The Ulster Farmers' Union (UFU) is celebrating its centenary at this year's Balmoral Show. But for the organisation in question, it’s very much a case of looking to the future.
“Brexit will become reality,” said UFU president Ivor Ferguson. “We will have little say in the negotiations that take place over the coming weeks and months. That’s a job for the politicians.
“Our priority is to ensure that a realistic farm support system is put in place, once London takes over at the helm of agricultural policy development for the UK.”
Mr Ferguson is conscious of the fact that the UK authorities currently favour a farm support policy that gives more recognition to environmental issues.
“Farmers are the traditional custodians of the countryside,” he said.
“And generations of producers have done a pretty good job in maintaining the highest environmental standards.
“Looking to the future we want to see the introduction of farm policies that prioritise food production and the needs of the many families that constitute the very fabric of agriculture in Northern Ireland.”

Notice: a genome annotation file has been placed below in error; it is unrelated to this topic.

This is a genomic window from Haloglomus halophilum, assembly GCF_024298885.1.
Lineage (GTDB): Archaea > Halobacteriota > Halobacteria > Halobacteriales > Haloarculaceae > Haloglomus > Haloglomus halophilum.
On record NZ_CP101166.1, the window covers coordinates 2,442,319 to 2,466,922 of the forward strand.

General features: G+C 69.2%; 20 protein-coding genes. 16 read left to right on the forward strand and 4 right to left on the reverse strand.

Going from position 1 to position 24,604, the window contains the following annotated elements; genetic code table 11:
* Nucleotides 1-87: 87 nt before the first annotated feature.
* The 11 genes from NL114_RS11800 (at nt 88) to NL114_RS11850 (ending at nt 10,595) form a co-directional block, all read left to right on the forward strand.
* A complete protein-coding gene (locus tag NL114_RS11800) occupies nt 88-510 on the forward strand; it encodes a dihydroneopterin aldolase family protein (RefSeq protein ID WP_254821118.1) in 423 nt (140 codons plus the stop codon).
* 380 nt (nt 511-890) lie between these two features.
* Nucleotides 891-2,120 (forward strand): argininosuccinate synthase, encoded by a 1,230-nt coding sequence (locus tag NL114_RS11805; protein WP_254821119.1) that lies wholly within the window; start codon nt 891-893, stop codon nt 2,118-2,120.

Not surprisingly then, the UFU is totally opposed to any measure that could, effectively, introduce food production quotas by the back door.
A case in point is the current stand-off between the UFU and the Northern Ireland Environment Agency (NIEA) regarding the granting of planning permission to farmers who submitted business plans under the EU/UK funded Farm Business Improvement Scheme.
At the very heart of the matter is the determination of the ammonia levels produced by the farm businesses in question.
“NIEA has been caught asleep at the wheel when it comes to ammonia,” said Mr Ferguson.
“The UFU raised concerns about the ammonia issue over a year ago and we are only now starting to see government progress. We recognise that ammonia is an issue that needs to be tackled but one of our concerns is that we still do not know the true extent of ammonia emissions across Northern Ireland.
“The union has major concerns that some of the emission factors that are being used to calculate ammonia by NIEA do not reflect the real situation on many local farms.
“It is completely unacceptable that farmers have faced exceedingly long delays, some waiting well over a year, for a decision on farm planning applications because of ammonia regulations.”
Mr Ferguson added: “The reality is that many farmers have already taken steps to reduce ammonia emissions on their farms. They are upgrading their buildings and can show that they are reducing their ammonia emissions.
“These farm planning applications must be allowed to progress. To do otherwise has the potential to close Northern Ireland agriculture for business.”